The events of 1261 had shown that, in the pursuit of reforming ideals which interlocked closely with personal grievances, Montfort could expect more backing from the gentry than from the magnates. But he had little immediate chance to apply the lesson. Despite the unappeased resentments of the counties, Henry was now apparently in full control and able to move on to the offensive against his brother-in-law. Montfort, enjoying Louis's hospitality in France from January 1262, was willing to accept the arbitration of Louis's queen, Marguerite, in his quarrel with Henry; but Henry's own aims were more aggressive. In July 1262 he too crossed to France, intending to present to Louis a full case against Montfort's conduct which would dislodge Montfort from what had repeatedly been proved to be a safe refuge at the French court. The indictment that Henry had drafted reached back to Montfort's earliest days in England and lingered longest over his supposed misgovernment in Gascony. Montfort, in reply, emphasized his services to the crown, the financial losses that they had brought him, and the unanswered claim for Eleanor's dower. Both arbitrations, personal and political, came to nothing, and in October 1262 Montfort suddenly appeared in England to present to parliament a papal bull apparently confirming the provisions. That he did so only when negotiations on his own claims had broken down was an uncomfortable reminder of how the barometer of his public principles moved in response to the pressures of his private interests.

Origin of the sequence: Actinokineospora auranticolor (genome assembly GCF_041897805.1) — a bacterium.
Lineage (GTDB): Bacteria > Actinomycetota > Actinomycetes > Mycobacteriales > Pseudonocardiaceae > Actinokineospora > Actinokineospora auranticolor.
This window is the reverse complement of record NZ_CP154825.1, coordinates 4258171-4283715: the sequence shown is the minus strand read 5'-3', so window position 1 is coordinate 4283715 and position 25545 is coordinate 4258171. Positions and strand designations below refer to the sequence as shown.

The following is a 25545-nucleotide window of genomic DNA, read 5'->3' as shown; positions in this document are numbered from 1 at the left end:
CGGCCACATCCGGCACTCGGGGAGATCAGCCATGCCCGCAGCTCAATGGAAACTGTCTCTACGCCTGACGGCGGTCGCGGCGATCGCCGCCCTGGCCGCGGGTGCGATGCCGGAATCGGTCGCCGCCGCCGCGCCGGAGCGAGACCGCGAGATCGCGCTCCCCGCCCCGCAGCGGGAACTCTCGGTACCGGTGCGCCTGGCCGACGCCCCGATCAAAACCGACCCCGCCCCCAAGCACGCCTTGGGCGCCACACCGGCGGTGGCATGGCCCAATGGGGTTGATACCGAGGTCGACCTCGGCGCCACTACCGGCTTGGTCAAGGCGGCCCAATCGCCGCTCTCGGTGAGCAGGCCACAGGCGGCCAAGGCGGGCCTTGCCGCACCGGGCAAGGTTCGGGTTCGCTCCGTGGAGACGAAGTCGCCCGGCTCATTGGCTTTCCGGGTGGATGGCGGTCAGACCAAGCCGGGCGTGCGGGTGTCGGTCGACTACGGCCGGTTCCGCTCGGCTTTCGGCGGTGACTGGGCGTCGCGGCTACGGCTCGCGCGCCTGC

It was not the revival of the reforming programme that brought Montfort back to England, however, but a series of fortuitous events. Henry's return from France in December 1262 coincided with a Welsh rising which threatened him with loss of territory and reputation. His swift reissuing of the provisions of Westminster, in January 1263, showed both his weakness and his need to rebuild support among the shire gentry. On hand were equally disgruntled but more powerful men who were better placed to exploit his difficulties. In 1261–2 some of Edward's leading retainers, mainly marcher barons, had been dismissed by Queen Eleanor in an attempt to reassert royal control over her son's household and finances. Cut off from lordship and patronage, these men now wanted revenge on the queen and the court and restoration to favour. When Edward himself returned from abroad in February 1263 to deal with the Welsh, accompanied by a large foreign retinue, their grievances intensified. It was their leaders, probably Roger Leyburn and Roger Clifford, who now, in April, summoned Simon de Montfort back to England.